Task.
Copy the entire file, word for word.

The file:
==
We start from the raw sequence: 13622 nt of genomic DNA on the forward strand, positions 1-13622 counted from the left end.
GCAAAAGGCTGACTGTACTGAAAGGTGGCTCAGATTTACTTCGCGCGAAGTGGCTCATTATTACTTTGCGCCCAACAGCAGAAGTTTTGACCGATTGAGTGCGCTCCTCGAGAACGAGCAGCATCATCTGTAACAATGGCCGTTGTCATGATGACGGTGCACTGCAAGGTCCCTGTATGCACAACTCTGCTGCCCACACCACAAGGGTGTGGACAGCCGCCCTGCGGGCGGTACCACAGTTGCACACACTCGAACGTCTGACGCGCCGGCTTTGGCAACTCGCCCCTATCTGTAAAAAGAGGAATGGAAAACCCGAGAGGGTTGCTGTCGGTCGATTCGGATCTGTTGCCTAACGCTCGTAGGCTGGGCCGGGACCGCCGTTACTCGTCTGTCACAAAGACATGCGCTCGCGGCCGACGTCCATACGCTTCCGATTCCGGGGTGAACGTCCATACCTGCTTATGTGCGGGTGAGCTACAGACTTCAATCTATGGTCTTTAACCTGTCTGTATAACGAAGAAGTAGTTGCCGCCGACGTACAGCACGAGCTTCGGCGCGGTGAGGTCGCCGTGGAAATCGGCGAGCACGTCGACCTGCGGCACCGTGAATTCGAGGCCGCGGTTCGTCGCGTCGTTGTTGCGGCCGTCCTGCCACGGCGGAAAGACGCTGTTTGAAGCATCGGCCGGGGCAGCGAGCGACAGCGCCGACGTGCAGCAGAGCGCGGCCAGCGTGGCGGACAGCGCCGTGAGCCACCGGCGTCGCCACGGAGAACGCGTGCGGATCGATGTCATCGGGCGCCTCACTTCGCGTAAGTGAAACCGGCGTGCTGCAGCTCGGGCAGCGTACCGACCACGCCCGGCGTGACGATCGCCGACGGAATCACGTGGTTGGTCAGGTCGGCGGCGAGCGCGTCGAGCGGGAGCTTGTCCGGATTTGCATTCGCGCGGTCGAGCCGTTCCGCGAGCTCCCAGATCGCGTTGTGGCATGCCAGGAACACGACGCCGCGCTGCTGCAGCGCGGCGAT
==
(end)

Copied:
We start from the raw sequence: 13622 nt of genomic DNA on the forward strand, positions 1-13622 counted from the left end.
GCAAAAGGCTGACTGTACTGAAAGGTGGCTCAGATTTACTTCGCGCGAAGTGGCTCATTATTACTTTGCGCCCAACAGCAGAAGTTTTGACCGATTGAGTGCGCTCCTCGAGAACGAGCAGCATCATCTGTAACAATGGCCGTTGTCATGATGACGGTGCACTGCAAGGTCCCTGTATGCACAACTCTGCTGCCCACACCACAAGGGTGTGGACAGCCGCCCTGCGGGCGGTACCACAGTTGCACACACTCGAACGTCTGACGCGCCGGCTTTGGCAACTCGCCCCTATCTGTAAAAAGAGGAATGGAAAACCCGAGAGGGTTGCTGTCGGTCGATTCGGATCTGTTGCCTAACGCTCGTAGGCTGGGCCGGGACCGCCGTTACTCGTCTGTCACAAAGACATGCGCTCGCGGCCGACGTCCATACGCTTCCGATTCCGGGGTGAACGTCCATACCTGCTTATGTGCGGGTGAGCTACAGACTTCAATCTATGGTCTTTAACCTGTCTGTATAACGAAGAAGTAGTTGCCGCCGACGTACAGCACGAGCTTCGGCGCGGTGAGGTCGCCGTGGAAATCGGCGAGCACGTCGACCTGCGGCACCGTGAATTCGAGGCCGCGGTTCGTCGCGTCGTTGTTGCGGCCGTCCTGCCACGGCGGAAAGACGCTGTTTGAAGCATCGGCCGGGGCAGCGAGCGACAGCGCCGACGTGCAGCAGAGCGCGGCCAGCGTGGCGGACAGCGCCGTGAGCCACCGGCGTCGCCACGGAGAACGCGTGCGGATCGATGTCATCGGGCGCCTCACTTCGCGTAAGTGAAACCGGCGTGCTGCAGCTCGGGCAGCGTACCGACCACGCCCGGCGTGACGATCGCCGACGGAATCACGTGGTTGGTCAGGTCGGCGGCGAGCGCGTCGAGCGGGAGCTTGTCCGGATTTGCATTCGCGCGGTCGAGCCGTTCCGCGAGCTCCCAGATCGCGTTGTGGCATGCCAGGAACACGACGCCGCGCTGCTGCAGCGCGGCGAT